Implementation Research Methodologies for Achieving Scientific Equity and Health Equity

McNulty M, Smith JD, Villamar J, Burnett-Zeigler I, Vermeer W, Benbow N, Gallo C, Wilensky U, Hjorth A, Mastanski B, Schenider J, Brown, CH
Source: Ethn Dis
Publication Year: 2019
Patient Need Addressed: Patient satisfaction/engagement
Intervention Type: Best practices
Type of Literature: White

Implementation science has great potential to improve the health of communities and individuals who are not achieving health equity. However, implementation science can exacerbate health disparities if its use is biased toward entities that already have the highest capacities for delivering evidence-based interventions. In this article, we examine several methodologic approaches for conducting implementation research to advance equity both in our understanding of what historically disadvantaged populations would need—what we call scientific equity—and how this knowledge can be applied to produce health equity. We focus on rapid ways to gain knowledge on how to engage, design research, act, share, and sustain successes in partnership with communities. We begin by describing a principle-driven partnership process between community members and implementation researchers to overcome disparities. We then review three innovative implementation method paradigms to improve scientific and health equity and provide examples of each. The first paradigm involves making efficient use of existing data by applying epidemiologic and simulation modeling to understand what drives disparities and how they can be overcome. The second paradigm involves designing new research studies that include, but do not focus exclusively on, populations experiencing disparities in health domains such as cardiovascular disease and co-occurring mental health conditions. The third paradigm involves implementation research that focuses exclusively on populations who have experienced high levels of disparities. To date, our scientific enterprise has invested disproportionately in research that fails to eliminate health disparities. The implementation research methods discussed here hold promise for overcoming barriers and achieving health equity.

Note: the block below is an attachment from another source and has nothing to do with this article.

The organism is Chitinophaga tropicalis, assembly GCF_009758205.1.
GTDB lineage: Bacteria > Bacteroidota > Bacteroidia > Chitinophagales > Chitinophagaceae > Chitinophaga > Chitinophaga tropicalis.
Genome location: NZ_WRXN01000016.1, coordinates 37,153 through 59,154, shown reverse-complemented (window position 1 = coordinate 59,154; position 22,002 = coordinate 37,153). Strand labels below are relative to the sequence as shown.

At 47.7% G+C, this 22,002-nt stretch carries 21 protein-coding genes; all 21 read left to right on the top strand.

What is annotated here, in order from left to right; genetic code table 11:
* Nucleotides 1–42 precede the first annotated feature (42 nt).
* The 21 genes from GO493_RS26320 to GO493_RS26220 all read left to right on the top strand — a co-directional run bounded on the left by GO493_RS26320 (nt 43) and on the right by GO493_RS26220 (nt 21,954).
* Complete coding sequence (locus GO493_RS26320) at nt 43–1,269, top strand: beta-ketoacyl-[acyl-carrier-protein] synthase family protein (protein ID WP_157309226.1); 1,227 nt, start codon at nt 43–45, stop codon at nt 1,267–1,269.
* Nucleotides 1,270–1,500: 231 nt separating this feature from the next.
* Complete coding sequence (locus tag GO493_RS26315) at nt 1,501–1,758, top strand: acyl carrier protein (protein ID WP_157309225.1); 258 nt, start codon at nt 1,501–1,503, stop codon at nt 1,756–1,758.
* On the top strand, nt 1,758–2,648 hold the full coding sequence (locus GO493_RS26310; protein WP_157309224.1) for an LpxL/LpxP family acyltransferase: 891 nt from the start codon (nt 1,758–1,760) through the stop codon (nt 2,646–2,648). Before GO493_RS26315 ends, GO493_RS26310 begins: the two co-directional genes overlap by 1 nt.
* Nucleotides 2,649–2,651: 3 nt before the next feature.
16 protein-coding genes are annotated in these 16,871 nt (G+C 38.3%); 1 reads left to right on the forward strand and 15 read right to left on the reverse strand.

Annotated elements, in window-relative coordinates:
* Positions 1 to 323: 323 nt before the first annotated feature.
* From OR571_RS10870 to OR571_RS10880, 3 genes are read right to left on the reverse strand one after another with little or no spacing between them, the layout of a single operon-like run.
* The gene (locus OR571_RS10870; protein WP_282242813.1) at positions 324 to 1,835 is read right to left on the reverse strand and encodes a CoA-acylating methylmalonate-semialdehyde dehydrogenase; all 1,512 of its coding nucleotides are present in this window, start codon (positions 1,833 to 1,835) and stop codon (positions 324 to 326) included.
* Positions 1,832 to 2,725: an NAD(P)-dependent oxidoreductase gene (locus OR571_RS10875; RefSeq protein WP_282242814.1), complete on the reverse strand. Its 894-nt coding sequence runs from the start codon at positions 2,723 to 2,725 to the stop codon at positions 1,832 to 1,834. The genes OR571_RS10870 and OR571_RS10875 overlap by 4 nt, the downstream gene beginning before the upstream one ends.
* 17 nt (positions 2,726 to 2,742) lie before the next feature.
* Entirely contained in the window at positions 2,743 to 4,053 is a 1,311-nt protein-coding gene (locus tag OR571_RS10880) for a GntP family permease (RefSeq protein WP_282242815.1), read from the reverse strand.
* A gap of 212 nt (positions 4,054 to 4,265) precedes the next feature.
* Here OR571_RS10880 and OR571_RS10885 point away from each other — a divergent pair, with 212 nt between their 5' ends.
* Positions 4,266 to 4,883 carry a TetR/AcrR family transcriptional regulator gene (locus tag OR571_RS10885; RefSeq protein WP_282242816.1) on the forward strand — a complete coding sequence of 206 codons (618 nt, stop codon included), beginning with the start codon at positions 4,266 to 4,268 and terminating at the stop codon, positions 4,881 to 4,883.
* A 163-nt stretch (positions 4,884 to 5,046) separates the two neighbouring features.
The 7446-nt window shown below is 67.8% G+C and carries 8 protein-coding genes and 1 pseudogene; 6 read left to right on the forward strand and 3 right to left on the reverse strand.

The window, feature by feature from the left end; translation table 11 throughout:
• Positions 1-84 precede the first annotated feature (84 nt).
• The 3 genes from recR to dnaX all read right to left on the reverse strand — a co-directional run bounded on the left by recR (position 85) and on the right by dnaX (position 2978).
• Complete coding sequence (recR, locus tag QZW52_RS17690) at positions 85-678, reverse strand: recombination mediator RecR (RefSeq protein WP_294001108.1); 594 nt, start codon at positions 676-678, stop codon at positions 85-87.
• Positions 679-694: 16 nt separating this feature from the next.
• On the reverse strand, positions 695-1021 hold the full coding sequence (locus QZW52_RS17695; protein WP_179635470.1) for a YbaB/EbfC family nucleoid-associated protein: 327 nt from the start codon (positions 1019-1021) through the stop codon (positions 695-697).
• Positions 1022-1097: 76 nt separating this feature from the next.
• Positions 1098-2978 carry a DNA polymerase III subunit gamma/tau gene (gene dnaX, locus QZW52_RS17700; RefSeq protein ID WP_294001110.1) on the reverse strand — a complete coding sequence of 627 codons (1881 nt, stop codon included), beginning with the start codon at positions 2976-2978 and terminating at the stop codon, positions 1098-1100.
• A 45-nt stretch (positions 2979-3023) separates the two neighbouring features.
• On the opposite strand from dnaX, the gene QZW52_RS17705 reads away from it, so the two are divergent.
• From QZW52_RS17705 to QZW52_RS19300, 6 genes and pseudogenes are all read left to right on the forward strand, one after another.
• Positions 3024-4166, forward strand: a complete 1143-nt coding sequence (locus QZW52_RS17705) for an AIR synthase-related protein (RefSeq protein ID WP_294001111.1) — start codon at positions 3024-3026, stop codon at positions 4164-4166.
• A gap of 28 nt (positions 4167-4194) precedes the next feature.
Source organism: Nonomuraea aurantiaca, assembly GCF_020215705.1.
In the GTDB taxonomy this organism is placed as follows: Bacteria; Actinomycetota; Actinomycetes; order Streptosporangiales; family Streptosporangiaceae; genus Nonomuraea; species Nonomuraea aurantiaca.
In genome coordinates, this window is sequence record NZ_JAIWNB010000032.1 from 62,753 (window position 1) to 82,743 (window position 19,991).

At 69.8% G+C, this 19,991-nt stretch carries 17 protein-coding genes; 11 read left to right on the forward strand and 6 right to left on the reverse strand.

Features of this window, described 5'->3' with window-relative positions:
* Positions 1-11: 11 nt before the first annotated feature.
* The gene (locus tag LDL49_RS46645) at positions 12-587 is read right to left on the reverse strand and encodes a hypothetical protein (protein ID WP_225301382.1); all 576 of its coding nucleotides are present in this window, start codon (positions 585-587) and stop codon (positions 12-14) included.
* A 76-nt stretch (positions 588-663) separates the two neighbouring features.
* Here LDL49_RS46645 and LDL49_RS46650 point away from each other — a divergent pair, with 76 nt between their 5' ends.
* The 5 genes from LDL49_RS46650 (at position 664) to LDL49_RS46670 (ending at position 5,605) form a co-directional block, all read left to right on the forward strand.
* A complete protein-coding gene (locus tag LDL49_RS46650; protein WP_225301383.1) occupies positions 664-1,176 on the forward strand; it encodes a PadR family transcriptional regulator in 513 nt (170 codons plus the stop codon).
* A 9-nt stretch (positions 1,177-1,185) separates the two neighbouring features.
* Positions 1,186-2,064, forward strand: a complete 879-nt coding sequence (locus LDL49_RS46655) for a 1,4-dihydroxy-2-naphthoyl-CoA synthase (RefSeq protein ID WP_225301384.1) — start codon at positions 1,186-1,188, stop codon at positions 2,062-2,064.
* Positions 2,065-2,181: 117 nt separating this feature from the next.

Insights Results

Overview of article

  • This article focuses on evaluating ways to gain knowledge on how to design and conduct research and share, adapt and sustain implementation and healthcare successes in partnership with communities in order to diminish health inequities. The article also evaluates the methodological and conceptual considerations about health equity and health disparities in implementation science

Key takeaways/implications

  • Community-partnered participatory research (CPPR) and community-based participatory (CBPR) can help achieve health equity in implementation science. Arriving at a shared research agenda in partnership with communities requires the development of a shared partnership culture, which depends on level of trust, perceived benefit from the research and researchers’ ongoing engagement and commitment to the community’s priorities
  • 3 methodological paradigms may be used in implementation research to address health equity: 1) Using existing data to understand what drives disparities and how they can be overcome – This approach relies on administrative records or research studies to elucidate the extent of population-level disparities, mechanisms that can explain them, and the likely impact of specific implementation strategies on reducing disparities; 2) Including populations with health inequity in new implementation research – This paradigm involves designing new implementation research studies that include, but do not focus exclusively on populations with a history of health disparities (e.g., racial minorities). This approach provides a way of generating information that increases scientific equity through testing of implementation strategies at a higher level. Examples include The Collaborative Care Model (a randomized rollout implementation trial that aims to improve use of antidepressants for Blacks and Hispanics) and Guy2Guy (a technology-delivered peer-based text messaging intervention that can be tailored to diverse groups based on shared linguistic factors, specifically being used for HIV prevention among adolescent men who have sex with men); and 3) Implementation research focused exclusively on populations experiencing inequities – Conducting implementation research that brings evidence-based interventions to populations that have experienced high levels of disparities. This paradigm is challenging to implement because typically populations with health disparities have been underrepresented in effectiveness trials and may be less likely to access the traditional healthcare system
  • These paradigms should be used together to maximize effect. For example, studies that fall within Paradigm 3 can be informed by existing data in Paradigm 1
  • Challenges with the outlined paradigms include lack of availability of necessary data, poor outreach and/or low engagement from disadvantaged populations, and long duration of development of an evidence-based intervention
  • Scaling out implementation strategies should be the guiding methodology for broad-based adoption and to achieve faster implementation